September 28, 2008


By Shelley, Suzanne

DOE's announcement in January that it was abandoning its long- standing participation in the showcase FutureGen zeroemissions IGCC facility in Mattoon, IL, delivered a serious blow to the IGCC community. Co-developed by DOE and an international coalition of utilities and coal companies since 2003, the 275-MW facility was set to break ground in 2008. It was going to be the first commercial- scale IGCC facility to capture 90% of its CO2 emissions and sequester them in deep (3,000 ft) saline aquifers at the site, and it was to serve as a "living laboratory," to enable the large-scale demonstration of IGCC technology advances. Now, in lieu of the single-facility approach, DOE will provide federal funding (from $100 million to $600 million) to promote the demonstration of CCS technology at a handful of coal-based power plants (both IGCC and coal-fired facilities) that are already being commercialized by the private sector.

The funding of concurrent, commercial-scale CCS projects is intended to advance CCS more quickly "by redirecting funding to where it is urgently needed - to prove that large carbon capture sources can be integrated with sequestration, at large scale, and in multiple geological settings," says White of GE Energy.

"The overarching objective of all of this is to get some bricks and mortar laid down so we can meaningfully demonstrate the capture and sequestration of CO2 and then work to improve upon the early experiences," notes consultant Sorensen.

However, many have suggested that DOE's proposed funding will not go very far. The Agency's proposed budget of $1.3 billion is "slightly less than what would be needed for two commercialscale CO2 capture and sequestration projects (roughly $1.335 billion)," says Phillips of EPRI. And if costs increase as they have between 2000 and 2007, "one could expect as much as a 66% increase in carbon- capture costs, and then DOE's budget wouldn't even support two such projects."

"Since coal-based power plants are not currently required by law to capture CO2, there may not be enough money in the program to incentivize a commercial plant to take on the R&D challenge of a CCS project and then have to live with the additional O&M costs over time," adds Amick of ConocoPhillips.

Many of the experts interviewed for this article voiced frustration over DOE's cancellation of the dedicated FutureGen Mattoon facility. "Spreading the CCS funding around may sound better, but the way I see it, we're going to lose a minimum of four years (in terms of any potential commercial-scale demonstration of IGCC with CCS)," says consultant Todd, noting that the Mattoon facility was aiming to be online by 2012.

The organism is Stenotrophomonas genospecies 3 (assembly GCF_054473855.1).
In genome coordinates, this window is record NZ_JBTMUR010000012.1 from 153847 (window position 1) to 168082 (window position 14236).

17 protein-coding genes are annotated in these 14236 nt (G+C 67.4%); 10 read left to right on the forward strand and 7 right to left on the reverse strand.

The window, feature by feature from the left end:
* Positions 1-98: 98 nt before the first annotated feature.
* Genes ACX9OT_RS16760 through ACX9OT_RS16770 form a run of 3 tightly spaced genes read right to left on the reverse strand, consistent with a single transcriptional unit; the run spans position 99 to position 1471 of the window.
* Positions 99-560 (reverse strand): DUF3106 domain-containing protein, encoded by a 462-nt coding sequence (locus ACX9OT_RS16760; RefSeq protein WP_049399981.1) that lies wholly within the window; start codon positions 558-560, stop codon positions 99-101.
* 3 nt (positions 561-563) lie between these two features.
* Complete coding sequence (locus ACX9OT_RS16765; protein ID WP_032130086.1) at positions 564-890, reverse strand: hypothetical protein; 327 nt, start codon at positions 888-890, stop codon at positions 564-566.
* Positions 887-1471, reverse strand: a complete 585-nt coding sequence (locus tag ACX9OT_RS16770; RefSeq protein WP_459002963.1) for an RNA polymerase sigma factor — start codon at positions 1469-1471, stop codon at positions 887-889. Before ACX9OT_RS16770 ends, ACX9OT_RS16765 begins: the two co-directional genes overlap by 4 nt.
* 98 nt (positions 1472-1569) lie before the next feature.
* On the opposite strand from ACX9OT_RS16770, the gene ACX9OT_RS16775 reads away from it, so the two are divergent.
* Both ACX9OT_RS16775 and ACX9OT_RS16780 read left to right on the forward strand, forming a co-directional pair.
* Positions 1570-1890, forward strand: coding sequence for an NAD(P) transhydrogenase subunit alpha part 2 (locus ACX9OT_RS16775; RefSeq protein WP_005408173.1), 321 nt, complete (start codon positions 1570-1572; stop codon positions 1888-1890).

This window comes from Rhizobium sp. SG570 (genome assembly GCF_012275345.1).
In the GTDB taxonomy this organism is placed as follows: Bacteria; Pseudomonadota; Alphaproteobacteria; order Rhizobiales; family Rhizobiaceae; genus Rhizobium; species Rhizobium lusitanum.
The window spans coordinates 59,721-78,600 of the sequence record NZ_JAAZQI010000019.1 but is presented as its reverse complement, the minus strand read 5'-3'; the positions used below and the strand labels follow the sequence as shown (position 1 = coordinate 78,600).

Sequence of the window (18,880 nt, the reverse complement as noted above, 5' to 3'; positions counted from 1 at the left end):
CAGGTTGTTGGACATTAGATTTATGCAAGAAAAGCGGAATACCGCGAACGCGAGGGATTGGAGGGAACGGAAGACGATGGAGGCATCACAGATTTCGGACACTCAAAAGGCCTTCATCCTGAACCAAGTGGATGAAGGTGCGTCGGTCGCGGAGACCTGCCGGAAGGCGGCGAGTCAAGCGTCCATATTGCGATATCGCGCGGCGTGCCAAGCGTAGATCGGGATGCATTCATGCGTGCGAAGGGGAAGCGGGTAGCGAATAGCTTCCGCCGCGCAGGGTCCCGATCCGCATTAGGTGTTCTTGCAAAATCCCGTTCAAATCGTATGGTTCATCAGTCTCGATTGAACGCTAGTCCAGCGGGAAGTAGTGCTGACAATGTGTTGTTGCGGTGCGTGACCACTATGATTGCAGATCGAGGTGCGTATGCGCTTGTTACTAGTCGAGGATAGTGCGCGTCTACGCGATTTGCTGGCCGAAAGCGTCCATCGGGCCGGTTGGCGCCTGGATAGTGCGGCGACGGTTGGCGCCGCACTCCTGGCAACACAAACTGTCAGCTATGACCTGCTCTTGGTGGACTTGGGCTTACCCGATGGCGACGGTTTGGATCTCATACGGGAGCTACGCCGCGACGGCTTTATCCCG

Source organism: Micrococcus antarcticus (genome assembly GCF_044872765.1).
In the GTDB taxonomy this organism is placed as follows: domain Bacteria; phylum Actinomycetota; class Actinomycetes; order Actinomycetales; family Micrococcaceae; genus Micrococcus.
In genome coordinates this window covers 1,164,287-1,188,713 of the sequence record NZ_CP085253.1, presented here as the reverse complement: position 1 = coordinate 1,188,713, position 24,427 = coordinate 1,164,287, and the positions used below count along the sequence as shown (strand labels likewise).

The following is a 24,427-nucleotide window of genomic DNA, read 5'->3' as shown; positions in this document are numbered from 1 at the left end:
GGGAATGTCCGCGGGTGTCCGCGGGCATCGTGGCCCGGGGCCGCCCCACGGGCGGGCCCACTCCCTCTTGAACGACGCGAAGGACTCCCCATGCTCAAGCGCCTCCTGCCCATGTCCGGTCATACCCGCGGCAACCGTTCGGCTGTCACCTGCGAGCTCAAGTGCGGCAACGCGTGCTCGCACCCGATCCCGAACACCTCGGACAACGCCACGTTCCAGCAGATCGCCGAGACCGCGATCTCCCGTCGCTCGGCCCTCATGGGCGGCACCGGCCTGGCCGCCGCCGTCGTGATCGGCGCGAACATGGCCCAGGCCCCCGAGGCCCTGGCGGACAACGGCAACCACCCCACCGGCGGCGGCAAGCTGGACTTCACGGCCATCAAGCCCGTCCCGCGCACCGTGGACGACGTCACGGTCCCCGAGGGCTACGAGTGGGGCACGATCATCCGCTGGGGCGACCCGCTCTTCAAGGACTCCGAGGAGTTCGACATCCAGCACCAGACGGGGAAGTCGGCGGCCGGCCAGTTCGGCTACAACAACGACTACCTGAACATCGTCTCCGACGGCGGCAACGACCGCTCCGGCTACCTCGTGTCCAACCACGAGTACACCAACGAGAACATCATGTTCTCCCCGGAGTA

"FutureGen Mattoon was supposed to demonstrate the technologies at a sufficient scale to help the industry get over the 'first-of-a- kind' risks associated with IGCC+CCS," adds McDeed of Mitsubishi. "Until someone can start proving IGCC+CCS at a commercial-scale level, everyone is going to keep saying 'Well, it's never been done before."1

Industry holds its ground

In a statement issued on June 16, the FutureGen Industrial Alliance (Washington, D.C., - a nonprofit, international coalition representing 13 electric utilities and coal companies on six continents - Alliance CEO Michael Mudd said: "Because FutureGen at Mattoon has significant bipartisan support in Congress ... we will continue to work with our champions in the House and Senate to promote legislative action that could keep Mattoon alive until the next President can determine how to move forward."

Meanwhile, in a July 1 letter to the Illinois Clean Coal Review Board, the Illinois Congressional delegation pledged ongoing support for FutureGen Mattoon, writing: "We remain undeterred by the actions of the secretary and other DOE officials ... and we will continue to pursue all avenues, with the goal of bringing FutureGen home to Mattoon."

"It would be a huge mistake to move backward on the progress we have already made," said Paul Thompson, Alliance chairman, in testimony to a Senate panel in May. Adds Mudd: "And we need to retain the full benefits of the more than $50 million that has already been spent advancing this project."

Copyright American Institute of Chemical Engineers Sep 2008

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